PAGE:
In summary, we may also mention the changes between the 1952 forest policy and the 1988 policy, which reduced the pressure for commercial returns and increased the support for ecological and environmental considerations (including livelihood support), which naturally gave a push to the induction of mechanisms and institutions for participatory management with communities, that goes under the name of Joint Forest Management (JFM) in India. Between the early 1980’s, when the first experiments in JFM were initiated in pockets like the Aravallis in Haryana and Midnapore in Bengal, the number of JFM committees (also called Village Forest Committees, VFCs) had grown to some 118,000 by 2011, looking after around 23 mha of forest in the country (see chart). The figures for interim years have been culled from different reports and papers, as follows. N.C. Saxena, in his detailed account The Saga of Participatory Forest Management in India (CIFOR Special Publication , 1997) quotes an estimate by Singh & Khare (1993) that  by 1993 JFM had been implemented on some 1.5 million ha (mha) of forests under some 10,000 FPCs. As on 15 August 2001, there were 62,980 committees managing 14.25 mha forest area (FRI Dehradun, Status of Joint Forest Management in India (as on June 2011), Dehradun, 2011). By September 2003, Government of India reported that it covered some 17.33 mha with 84,642 JFM Committees in 27 states (Ministry of Environment & Forests figure, quoted in Ravindranath & Sudha, 2004, Joint Forest Management in India: Spread, Performance and Impact, Universities Press). Joint Forestry “Updates” were occasionally published by the “JFM Network” with support from the Ford Foundation. In 2006, when the next status report was prepared by the ICFRE, there were 1,06,482 JFM committees managing 22.01 mha forest (FRI, 2011, cited above). By 2011, as stated in the FRI report of 2011, the numbers stood at 22.9 mha area under various forms of JFM, involving around 1,18,213 village or hamlet communities (compared to the estimated 2,50,000 gram sabhas under the Panchayati Raj regime).
A second major factor has been the Forest Conservation Act or FCA (1980), which took away the power of the state governments to dereserve forest areas, and made it mandatory to obtain the permission of the central government, on the basis of the advice of a Forest Advisory Committee (FAC) consisting of both government officials (mainly forest officers in the central Ministry of Environment & Forests, MoEF), and non-official members with expertise in forestry, wildlife and environmental conservation. The Supreme Court took up the cause of forest conservation and implementation of the FCA  under the umbrella of the ‘Godavarman’ case, which has been running right from the 1990s, using it as a platform to pass hundreds of orders on forest management, administration, policy and conservation. It is perhaps thanks to the Supreme Court, and the numerous advocates, academics, officials, and activists who assisted the Court in various ways, that the governance of forests was made a national issue, and some degree of stability has been achieved. As one of the honourable judges confided to us a few years back, the Supreme Court justices decided to pass very strong orders, curtailing fellings, instituting supervisory mechanisms, and so on, because the situation had got out of hand, “like a team of runaway horses” that had to be lassoed and tied down. A system of payments for the damage (or use) of the environmental services of diverted forest areas was instituted by the court through the net present value (NPV) payments, and this together with the payments towards compensatory afforestation (CA) were directed to be put into a fund maintained by the central ministry (called the CAMPA fund), rather than having the amounts lying around with the state administrations. The situation is not perfect, but definitely there is now some system and order in the CAMPA affairs thanks to the scheme drawn up by the ministry with the court’s approval and guidance.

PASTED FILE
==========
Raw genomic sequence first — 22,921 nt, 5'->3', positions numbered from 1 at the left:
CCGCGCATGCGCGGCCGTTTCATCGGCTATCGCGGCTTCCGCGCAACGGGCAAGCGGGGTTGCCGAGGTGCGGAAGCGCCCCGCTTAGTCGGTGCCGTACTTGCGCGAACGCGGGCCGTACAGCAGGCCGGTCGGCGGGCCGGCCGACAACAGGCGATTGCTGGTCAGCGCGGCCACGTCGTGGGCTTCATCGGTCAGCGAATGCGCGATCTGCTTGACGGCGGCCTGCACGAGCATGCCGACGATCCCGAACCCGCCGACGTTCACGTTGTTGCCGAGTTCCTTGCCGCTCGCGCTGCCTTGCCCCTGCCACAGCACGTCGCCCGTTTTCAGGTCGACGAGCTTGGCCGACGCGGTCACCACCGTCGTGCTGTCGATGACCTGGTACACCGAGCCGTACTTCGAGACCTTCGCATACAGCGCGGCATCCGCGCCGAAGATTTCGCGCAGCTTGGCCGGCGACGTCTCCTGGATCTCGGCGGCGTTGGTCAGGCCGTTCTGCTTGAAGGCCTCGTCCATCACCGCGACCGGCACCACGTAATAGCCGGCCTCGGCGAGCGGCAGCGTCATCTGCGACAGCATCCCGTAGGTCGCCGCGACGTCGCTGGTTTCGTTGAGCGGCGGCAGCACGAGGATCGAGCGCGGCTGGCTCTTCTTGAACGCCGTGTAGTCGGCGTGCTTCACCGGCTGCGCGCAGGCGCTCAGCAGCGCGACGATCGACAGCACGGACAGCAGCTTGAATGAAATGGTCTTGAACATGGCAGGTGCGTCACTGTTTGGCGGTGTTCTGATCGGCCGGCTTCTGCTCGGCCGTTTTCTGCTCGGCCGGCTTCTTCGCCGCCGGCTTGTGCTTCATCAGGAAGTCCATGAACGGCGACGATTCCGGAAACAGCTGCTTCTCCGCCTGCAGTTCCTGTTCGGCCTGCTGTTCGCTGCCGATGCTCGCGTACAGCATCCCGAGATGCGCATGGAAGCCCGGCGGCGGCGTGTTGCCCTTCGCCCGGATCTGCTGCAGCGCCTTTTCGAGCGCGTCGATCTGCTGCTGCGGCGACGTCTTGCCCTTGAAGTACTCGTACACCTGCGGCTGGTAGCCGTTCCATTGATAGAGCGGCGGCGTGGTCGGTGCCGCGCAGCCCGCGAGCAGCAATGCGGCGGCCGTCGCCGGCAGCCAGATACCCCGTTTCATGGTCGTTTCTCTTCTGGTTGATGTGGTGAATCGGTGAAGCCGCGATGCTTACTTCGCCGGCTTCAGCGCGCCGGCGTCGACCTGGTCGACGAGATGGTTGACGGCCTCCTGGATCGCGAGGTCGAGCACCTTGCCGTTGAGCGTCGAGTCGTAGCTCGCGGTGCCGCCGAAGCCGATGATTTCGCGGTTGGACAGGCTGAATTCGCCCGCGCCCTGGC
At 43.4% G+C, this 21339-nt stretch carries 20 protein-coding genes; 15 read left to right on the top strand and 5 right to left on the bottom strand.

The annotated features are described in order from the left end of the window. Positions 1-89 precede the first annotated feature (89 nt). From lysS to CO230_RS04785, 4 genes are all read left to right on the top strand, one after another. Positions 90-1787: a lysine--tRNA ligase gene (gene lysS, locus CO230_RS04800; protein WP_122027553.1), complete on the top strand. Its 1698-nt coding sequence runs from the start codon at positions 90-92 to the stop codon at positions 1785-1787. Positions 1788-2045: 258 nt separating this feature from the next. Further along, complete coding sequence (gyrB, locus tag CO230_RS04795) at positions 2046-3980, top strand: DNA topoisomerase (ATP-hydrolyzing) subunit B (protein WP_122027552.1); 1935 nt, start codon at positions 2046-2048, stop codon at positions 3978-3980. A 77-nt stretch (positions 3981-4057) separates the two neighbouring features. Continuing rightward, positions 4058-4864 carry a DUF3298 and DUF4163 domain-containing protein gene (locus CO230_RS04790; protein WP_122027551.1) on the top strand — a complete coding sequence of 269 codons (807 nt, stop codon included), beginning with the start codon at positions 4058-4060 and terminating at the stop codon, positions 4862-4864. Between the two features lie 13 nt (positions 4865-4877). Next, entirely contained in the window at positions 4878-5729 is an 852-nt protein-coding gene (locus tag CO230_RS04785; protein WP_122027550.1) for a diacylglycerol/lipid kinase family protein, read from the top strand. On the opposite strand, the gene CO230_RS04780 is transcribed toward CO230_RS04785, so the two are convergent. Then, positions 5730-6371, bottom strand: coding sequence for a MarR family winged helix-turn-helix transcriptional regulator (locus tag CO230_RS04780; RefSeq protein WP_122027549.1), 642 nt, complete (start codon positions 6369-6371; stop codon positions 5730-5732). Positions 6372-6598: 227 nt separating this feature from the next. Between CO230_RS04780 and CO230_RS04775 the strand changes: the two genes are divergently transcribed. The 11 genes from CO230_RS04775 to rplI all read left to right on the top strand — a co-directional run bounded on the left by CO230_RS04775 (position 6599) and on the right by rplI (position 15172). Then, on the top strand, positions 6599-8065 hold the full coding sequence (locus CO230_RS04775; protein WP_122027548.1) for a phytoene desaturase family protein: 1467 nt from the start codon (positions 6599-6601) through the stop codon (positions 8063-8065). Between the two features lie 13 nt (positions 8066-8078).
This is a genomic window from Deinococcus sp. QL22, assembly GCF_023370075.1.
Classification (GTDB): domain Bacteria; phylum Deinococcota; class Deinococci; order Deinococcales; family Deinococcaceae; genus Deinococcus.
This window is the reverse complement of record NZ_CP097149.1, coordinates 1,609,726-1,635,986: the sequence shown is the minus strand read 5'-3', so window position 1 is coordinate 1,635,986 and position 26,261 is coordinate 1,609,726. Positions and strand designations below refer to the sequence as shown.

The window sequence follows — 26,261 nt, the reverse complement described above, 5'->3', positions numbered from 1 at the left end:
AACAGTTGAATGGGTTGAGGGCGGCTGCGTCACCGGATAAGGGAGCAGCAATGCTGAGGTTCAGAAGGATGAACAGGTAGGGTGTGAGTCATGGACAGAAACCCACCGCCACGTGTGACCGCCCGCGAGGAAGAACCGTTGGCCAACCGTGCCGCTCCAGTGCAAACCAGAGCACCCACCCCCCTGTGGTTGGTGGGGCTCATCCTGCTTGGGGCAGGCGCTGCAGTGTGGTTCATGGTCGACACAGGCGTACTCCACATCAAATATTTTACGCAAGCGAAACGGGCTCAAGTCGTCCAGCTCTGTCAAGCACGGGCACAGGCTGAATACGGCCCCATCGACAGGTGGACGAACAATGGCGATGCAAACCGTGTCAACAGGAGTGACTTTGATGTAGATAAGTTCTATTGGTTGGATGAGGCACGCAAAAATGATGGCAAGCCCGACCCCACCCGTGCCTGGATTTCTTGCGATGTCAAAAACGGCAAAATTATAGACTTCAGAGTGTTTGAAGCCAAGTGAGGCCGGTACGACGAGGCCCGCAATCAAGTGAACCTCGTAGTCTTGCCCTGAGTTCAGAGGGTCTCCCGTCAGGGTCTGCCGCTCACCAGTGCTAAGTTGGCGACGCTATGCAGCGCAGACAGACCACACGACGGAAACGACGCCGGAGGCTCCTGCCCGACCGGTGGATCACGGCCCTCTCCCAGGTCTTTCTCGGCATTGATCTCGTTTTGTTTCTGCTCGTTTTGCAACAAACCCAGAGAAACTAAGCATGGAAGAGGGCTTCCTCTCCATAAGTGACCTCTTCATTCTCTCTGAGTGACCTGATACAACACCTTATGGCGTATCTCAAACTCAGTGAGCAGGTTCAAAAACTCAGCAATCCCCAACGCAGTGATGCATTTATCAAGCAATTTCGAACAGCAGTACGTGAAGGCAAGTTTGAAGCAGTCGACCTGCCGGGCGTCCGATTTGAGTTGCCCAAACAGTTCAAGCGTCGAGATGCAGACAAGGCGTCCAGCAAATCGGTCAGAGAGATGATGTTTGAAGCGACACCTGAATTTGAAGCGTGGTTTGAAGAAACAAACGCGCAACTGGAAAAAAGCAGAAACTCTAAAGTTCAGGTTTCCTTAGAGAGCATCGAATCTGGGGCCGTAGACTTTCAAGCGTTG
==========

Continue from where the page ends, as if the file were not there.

Ministry assessments are that the rate of annual diversion of forests, which used to be of the order of some 150,000 ha per year before the FCA came into force, came down to around 38,000 ha per year after 1980, or even lower, 23,000 ha per year if the pre-1980 legacy of 366,000 ha eligible lands are excluded from the post-1980 tally. We will look at these aspect also in the ensuing articles.